The casting was therefore essential!
We had to find the two girls to pull off the film. Philippe Adrien from the Cartoucherie theatre in Paris helped me a lot. If they were too strong physically, they looked like professionals: we chose frailer girls, with different skins, different accents. We couldn’t choose just one but the pair because there were inseparable. They had to be beautiful otherwise it would have been a social film.
Emile Abossolo looks quite expressionless in comparison. The men in the film are not very attractive!
His accepting the role was a real gift because he’s a big name. He made the others comfortable and made things a lot easier. He’s a real perfectionist and pulled everybody up. Africa can learn from this culture of excellence! He got into the character’s skin and the way he interprets him has a profound echo in Cameroonian culture, with this heaviness of power. The bad guy is always the hardest to play in films! He is a sex maniac, a voodoo dictator, yet intelligent and handsome; it was a gamble to create the character! Working with actors is a true experience: they bring a lot when they appropriate the part.
What were the big difficulties when shooting in Yaoundé?
There are no good technicians there anymore. Youngsters don’t have the required experience yet. The costs are multiplied, without any additional aid. What is disastrous for the country is that we sit back and watch a project arrive without ever getting involved. There are no interlocutors. We were given a 20-euro reduction on our Cameroonian Airline tickets! Moreover, to change the date, we had to pay 100 euros. I’m lucky to be a little experienced but I don’t see how the young can manage. It would have been cheaper if I had shot in Paris! All the necessary logistics to bring people here and to put them up represent a lot of money while the local wages are not even that low. In Cameroon, everything is business. However, there are many excellent actors, many of whom are in the film.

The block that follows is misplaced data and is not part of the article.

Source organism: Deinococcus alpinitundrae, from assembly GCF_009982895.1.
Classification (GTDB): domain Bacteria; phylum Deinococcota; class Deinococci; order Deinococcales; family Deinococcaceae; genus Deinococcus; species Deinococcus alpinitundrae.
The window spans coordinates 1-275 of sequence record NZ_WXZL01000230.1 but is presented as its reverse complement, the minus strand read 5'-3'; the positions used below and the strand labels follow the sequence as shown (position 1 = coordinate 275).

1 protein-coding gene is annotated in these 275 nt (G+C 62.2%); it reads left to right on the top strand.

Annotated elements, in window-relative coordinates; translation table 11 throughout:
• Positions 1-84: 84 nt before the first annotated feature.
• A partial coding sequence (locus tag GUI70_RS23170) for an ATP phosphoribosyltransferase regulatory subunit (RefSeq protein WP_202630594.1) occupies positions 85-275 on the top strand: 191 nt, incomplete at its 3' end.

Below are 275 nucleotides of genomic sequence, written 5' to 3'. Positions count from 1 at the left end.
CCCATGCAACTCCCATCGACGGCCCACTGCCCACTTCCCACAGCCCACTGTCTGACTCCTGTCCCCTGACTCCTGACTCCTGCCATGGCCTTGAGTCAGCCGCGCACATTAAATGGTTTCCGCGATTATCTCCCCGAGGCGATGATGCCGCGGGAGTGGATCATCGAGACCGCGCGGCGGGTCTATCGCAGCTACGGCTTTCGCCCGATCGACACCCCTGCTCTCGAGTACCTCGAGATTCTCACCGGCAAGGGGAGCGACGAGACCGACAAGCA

« Quartier Mozart » made quite an impact, so Les Saignantes was greatly awaited in Cameroon.